In the insect world butterflies definitely get all the good press, they are the charismatic microfauna, the tiny pandas, the gleaming ambassadors of our field. And for good reason, BUT there are other, less well-known species that are equally extravagant. Imagine, for a moment, a creature with colorful, butterfly-like wings AND a comically large snout, sound too good to be true?
Can you hear Gonzo weeping with envy?? I can! But to be fair I hear he’s really emotional. Nevertheless, Planthoppers from the family Fulgoridae are a fascinating group of insects. Like their cicada and aphid relatives, fulgorids have mouthparts that are designed for piercing plants and siphoning up the fluids, yum! But fulgorids are quite uniqe in having these ridiculously elongated heads, called “protuberances”, and some of them have wings that look like a neon jaguar…
The protuberance is actually hollow inside, and it was once believed, most noteably by the 18th-century entomologist and scientific illustrator, Maria Sibylla Merian, that it could emit light at night, earning fulgorids the common name “lanternflies”. What a whimsical idea! Almost as whimsical as her lovely illustrations:
Sadly, no evidence of this light-producing ability has ever been found, however Carl Linnaeus adopted the theory without question, giving several genera of fulgorids such lovely names as laternaria, phosphorea and candelaria. It’s easy to imagine those big snouts lit up like lanterns!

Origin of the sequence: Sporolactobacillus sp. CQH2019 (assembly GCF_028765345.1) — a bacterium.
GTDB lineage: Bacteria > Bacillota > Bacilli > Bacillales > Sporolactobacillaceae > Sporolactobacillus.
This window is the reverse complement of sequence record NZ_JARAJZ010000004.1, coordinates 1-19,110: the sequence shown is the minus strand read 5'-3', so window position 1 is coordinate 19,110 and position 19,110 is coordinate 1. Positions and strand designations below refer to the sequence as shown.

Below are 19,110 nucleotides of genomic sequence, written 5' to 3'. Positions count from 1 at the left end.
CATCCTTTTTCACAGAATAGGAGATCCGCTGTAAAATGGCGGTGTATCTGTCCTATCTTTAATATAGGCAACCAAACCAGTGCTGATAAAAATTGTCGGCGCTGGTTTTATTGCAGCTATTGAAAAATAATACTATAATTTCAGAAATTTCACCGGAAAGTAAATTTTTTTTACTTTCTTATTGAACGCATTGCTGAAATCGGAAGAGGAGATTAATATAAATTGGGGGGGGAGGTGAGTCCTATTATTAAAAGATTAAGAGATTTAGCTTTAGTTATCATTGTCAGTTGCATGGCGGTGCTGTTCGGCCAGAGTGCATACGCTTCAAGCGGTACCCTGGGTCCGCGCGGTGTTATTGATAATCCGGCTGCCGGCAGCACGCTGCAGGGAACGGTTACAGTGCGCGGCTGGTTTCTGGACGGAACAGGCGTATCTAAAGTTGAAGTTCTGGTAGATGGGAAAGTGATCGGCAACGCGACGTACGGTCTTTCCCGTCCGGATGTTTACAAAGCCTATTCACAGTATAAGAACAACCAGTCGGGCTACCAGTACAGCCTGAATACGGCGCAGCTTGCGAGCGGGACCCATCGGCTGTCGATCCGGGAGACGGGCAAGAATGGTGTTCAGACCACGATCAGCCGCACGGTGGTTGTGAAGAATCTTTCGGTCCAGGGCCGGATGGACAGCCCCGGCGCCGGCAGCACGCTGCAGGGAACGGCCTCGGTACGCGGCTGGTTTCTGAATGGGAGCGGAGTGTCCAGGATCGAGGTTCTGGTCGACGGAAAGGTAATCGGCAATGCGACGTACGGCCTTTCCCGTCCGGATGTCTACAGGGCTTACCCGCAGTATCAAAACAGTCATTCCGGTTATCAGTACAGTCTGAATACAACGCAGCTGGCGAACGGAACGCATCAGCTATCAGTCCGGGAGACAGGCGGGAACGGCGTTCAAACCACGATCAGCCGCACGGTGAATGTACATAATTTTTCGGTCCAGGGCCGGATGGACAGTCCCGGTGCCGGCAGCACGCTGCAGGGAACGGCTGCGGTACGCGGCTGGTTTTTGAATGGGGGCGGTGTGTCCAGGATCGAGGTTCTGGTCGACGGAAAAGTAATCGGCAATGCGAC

In reality the protuberances probably serve as a survival mechanism used to confuse pretadors. With a head that looks like it could be an abdomen, predators literally do not know which end is up, likely attacking the wrong end and giving the fulgorid a better chance at escape. It is still somewhat of a mystery, however.
Species belonging to the genus Fulgora have got to be the most bizarre looking of all, as their head processes are hugely enlarged, earning them the nickname “peanutheads”.
And some species of fulgorid have short noses, less silly, but still gorgeous! The variety and patterns of color in the world of entomology seems endless, especially in the tropics, where most fulgorid species are found.
Many thanks to Victor Smith at the California Academy of Sciences for taking these amazing photographs!